Debit Card Fee Hike Took Many By Surprise; Consumers Are Our Allies, So Let’s Fight For Change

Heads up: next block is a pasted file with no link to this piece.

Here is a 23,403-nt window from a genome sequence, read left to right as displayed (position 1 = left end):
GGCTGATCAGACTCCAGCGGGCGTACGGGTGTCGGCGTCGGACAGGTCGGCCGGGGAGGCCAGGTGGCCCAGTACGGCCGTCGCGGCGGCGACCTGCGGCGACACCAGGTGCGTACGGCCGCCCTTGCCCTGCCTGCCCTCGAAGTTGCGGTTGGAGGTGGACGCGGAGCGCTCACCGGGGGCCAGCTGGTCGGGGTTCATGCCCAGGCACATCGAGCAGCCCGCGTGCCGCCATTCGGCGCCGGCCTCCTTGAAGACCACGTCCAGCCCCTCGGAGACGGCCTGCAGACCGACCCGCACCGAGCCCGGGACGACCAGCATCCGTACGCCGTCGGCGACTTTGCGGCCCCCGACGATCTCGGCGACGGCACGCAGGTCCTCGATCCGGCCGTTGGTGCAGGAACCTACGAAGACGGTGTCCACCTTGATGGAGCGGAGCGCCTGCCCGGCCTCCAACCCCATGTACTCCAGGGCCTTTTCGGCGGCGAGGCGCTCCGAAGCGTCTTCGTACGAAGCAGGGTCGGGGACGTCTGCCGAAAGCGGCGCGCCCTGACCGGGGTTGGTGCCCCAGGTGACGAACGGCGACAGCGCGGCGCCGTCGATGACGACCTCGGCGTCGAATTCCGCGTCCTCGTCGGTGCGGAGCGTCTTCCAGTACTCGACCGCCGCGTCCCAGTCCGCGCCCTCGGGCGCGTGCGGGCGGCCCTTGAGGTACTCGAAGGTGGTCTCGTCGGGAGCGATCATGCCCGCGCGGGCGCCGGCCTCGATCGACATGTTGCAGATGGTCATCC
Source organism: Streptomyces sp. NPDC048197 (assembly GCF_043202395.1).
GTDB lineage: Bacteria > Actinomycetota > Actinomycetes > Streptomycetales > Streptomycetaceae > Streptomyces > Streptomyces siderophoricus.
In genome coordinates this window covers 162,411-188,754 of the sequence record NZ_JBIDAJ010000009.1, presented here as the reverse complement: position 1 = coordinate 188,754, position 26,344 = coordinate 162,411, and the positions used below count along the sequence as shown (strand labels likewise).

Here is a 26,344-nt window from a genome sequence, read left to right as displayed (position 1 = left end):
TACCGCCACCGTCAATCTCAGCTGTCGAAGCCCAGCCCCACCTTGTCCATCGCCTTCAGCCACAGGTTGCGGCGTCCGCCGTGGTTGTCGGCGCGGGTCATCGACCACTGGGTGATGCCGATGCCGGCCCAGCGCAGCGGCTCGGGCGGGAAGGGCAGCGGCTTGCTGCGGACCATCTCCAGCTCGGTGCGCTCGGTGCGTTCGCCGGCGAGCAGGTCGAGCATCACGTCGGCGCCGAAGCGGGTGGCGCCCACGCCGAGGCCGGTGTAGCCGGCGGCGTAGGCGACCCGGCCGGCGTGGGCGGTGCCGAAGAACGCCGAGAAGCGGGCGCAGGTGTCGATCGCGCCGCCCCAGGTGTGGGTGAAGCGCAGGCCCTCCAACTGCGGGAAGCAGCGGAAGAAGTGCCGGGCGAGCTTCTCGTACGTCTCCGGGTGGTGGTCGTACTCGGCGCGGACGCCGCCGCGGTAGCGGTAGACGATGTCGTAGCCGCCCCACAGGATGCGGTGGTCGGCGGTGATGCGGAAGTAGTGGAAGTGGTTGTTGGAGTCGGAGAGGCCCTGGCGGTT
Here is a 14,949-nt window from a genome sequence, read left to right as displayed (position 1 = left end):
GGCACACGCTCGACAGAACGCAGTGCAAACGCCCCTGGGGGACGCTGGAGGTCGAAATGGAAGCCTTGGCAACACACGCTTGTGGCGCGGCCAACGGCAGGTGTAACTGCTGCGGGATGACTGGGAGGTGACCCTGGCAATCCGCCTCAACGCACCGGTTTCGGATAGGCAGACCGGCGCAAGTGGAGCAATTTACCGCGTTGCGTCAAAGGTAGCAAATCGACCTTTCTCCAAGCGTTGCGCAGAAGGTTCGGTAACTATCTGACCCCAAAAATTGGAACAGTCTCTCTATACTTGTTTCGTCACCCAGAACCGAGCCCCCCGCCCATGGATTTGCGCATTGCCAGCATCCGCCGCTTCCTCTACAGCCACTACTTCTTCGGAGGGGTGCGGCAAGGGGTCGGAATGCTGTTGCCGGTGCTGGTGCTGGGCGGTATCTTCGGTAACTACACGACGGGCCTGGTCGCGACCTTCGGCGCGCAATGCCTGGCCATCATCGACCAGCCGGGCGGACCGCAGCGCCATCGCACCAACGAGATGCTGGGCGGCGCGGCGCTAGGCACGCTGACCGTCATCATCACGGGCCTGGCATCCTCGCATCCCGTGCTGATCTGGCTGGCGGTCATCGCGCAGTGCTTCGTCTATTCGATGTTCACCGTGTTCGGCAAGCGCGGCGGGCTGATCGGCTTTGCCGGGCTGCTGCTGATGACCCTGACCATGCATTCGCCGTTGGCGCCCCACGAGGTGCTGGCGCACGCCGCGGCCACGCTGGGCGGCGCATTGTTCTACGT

Shortly after the Federal Reserve Board approved the Durbin amendment this summer, vending industry observers said it would not affect cashless vending since the 21-cent cap on transaction fees was clearly higher than what vending operators were paying for cashless transactions. Whats happened since then is that many big banks have decided to raise the fees on small debit transactions to make up for the losses they will incur on big ticket transactions. Some are also adding fees on consumers debit card accounts.The decision took many by surprise.Cashless vending system providers are scrambling to get banks to limit the fees they have announced.The National Automatic Merchandising Association (NAMA) is contacting banks and speaking with lawmakers to determine what, if any, regulatory relief is possible.There arent any immediate solutions in sight.This is the last thing our industry needs at a time when cashless is making inroads.In recent years, financial institutions indicated an interest in developing the small transaction market, including vending. But they have not hesitated to throw the small ticket market under the bus when it came time to find ways to recover the losses they expect on high ticket transactions due to the Durbin rule.The Wall Street Journal noted back in June that the Durbin amendment is nothing more than a scheme to move cash from one industry (banks issuing credit cards) to another industry (big retailers that pay the lions share of debit transaction fees). The Journal noted the bankers would simply offset their losses, estimated at $6.6 billion per year, elsewhere.Senator Durbin cant get enough attention for the mess his amendment has created for U.S. consumers. Yesterday, he urged consumers to vote with your feet and stop doing business with Bank of America, one of the institutions that reportedly raised fees for debit accounts.President Obama, for his part, didnt miss the opportunity to chime in while on ABC News, blaming the banks for the mess that his administration has created.While industry groups such as NAMA and others scramble for solutions, the winners in this debacle the big retailers who promised to pass along their savings to consumers (dont hold your breath) arent finished with us and our customers.Flush with their recent victory, the Retail Industry Leaders Association says it now plans to lobby for more favorable credit (as opposed to debit) interchange fees, as reported in todays VendingMarketWatch.The well heeled special interests know when they have a government primed to play ball with them.The vending industry always takes the hit when its needs conflict with better financed interests.Its one of the costs of being in the vending business. And a reason that the industry needs a strong trade association.Our industry isnt the only party feeling the pinch. Consumers who use debit cards and thats a lot of consumers want change as well.Operators should check the NAMA Website, www.namavoice.org, for daily updates.

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